J&J, GSK pull ads from YouTube amid display concerns
- Major drugmaker Johnson & Johnson has halted all global advertising on the video-sharing site YouTube in response to concerns product marketing appeared next to offensive content such as hate speech.
- J&J joins a growing list of large corporations, including major advertiser AT&T, that have opted to pull advertising from running on the Google-owned media channel.
- Alarm began to spread following an investigation by the British newspaper The Times which found advertising from well-known brands appeared next to content from extremist groups. ISBA, a U.K. advertising association with over 400 corporate members, urged Google shortly thereafter to review its policies and withdraw any ad inventory it could not guarantee wouldn't appear next to offending material.
YouTube is a major advertising channel and one of many platforms in Google's Display Network that generates billions in ad revenue for the search giant.
Ads run on YouTube or other channels are automatically placed on websites and videos. Google has tools that prevent brand's messaging from appearing next to controversial or offensive material, stopping ads from serving on over 300 million YouTube videos last year, according to a blog post from Ronan Harris, the managing director of Google U.K. last week.
But, in wake of the public relations backlash, Google has admitted that ads have displayed next to offending content in a small percentage of cases.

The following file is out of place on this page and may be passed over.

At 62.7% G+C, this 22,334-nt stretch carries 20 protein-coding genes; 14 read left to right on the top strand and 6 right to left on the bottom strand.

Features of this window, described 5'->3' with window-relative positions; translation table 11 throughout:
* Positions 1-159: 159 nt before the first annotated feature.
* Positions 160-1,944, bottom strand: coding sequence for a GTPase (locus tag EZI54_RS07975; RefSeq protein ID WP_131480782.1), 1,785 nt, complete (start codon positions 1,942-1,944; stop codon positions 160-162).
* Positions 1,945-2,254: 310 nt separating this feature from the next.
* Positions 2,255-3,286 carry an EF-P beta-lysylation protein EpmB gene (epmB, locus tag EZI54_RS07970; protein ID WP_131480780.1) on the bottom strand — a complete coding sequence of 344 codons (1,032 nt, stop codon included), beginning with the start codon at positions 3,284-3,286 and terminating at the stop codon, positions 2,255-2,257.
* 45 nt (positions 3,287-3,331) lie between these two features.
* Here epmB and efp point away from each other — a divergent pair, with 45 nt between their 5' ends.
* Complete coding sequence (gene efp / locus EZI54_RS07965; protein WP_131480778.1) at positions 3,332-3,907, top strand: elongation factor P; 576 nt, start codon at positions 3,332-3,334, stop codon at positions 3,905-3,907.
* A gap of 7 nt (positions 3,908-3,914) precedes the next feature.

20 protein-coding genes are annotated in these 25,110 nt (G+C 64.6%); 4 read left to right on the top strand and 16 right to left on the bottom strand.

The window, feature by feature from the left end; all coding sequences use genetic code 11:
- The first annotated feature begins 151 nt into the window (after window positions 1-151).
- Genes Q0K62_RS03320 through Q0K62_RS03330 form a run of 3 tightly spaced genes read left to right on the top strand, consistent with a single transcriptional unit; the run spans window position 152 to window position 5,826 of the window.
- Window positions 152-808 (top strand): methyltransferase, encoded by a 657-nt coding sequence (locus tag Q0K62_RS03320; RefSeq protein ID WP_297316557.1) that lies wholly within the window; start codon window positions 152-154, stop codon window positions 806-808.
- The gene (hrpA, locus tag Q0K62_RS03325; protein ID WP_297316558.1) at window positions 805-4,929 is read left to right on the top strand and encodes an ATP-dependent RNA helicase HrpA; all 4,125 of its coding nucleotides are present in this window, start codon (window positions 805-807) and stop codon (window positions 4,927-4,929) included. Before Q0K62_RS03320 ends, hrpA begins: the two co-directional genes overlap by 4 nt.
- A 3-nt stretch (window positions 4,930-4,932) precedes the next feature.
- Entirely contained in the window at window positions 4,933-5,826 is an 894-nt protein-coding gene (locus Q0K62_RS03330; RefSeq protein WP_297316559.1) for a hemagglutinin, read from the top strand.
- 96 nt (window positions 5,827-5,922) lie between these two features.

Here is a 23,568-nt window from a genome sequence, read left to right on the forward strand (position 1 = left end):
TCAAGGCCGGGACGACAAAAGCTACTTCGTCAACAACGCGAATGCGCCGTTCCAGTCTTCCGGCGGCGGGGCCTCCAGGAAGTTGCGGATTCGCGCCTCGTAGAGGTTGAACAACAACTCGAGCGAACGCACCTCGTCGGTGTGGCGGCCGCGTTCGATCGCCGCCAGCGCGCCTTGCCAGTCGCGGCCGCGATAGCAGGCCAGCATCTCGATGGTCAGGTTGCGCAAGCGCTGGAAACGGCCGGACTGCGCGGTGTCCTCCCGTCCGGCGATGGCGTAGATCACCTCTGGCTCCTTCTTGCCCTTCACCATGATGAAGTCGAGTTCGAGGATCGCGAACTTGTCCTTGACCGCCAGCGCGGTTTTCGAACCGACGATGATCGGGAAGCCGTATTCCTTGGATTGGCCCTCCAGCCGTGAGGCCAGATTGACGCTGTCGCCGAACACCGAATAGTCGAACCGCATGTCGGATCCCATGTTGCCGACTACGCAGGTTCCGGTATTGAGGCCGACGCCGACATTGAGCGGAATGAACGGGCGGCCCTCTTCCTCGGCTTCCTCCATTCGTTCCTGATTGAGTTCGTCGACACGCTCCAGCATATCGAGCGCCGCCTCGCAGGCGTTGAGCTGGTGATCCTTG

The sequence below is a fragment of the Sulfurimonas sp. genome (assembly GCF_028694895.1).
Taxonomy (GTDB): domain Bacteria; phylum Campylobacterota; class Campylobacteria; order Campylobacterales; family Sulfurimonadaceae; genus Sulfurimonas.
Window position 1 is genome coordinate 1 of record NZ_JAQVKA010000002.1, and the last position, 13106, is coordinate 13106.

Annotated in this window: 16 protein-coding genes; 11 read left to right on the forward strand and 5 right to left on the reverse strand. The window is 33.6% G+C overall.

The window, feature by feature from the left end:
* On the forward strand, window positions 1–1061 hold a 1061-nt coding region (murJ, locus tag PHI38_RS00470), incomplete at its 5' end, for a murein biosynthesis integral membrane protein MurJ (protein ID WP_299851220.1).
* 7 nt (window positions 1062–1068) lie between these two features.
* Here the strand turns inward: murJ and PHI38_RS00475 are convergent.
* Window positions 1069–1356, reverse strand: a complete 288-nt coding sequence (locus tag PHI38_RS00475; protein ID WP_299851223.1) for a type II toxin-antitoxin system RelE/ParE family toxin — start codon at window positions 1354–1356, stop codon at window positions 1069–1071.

"Recently, we had a number of cases where brands’ ads appeared on content that was not aligned with their values," Google's Chief Business Officer Philipp Schindler said in a more recent statement posted Mar. 21. Schindler said the company has been conducting an "extensive review" and has enabled new controls to allow brands to more easily curate where advertising may appear.
Still, the concern among advertisers appears substantial.
"Johnson & Johnson has decided to pause all YouTube digital advertising globally to ensure our product advertising does not appear on channels that promote offensive content," the pharma giant said in a statement.
AT&T went a step further, removing its ads from all non-search platforms.
"We are deeply concerned that our ads may have appeared alongside YouTube content promoting terrorism and hate," and AT&T spokesperson said in an emailed statement. "Until Google can ensure this won’t happen again, we are removing our ads from Google’s non-search platforms."
British drugmaker GlaxoSmithKline is also reported to have paused advertising on YouTube, and several other pharma subsidiaries are members of the British ad association ISBA which had expressed alarm last week.
Pharmaceutical companies, however, may be less affected globally than other advertisers. Most developed countries, with the notable exceptions of the U.S. and New Zealand, prohibit direct-to-consumer marketing of drugs, limiting the potential for product marketing to appear next to inappropriate content on consumer channels like YouTube.
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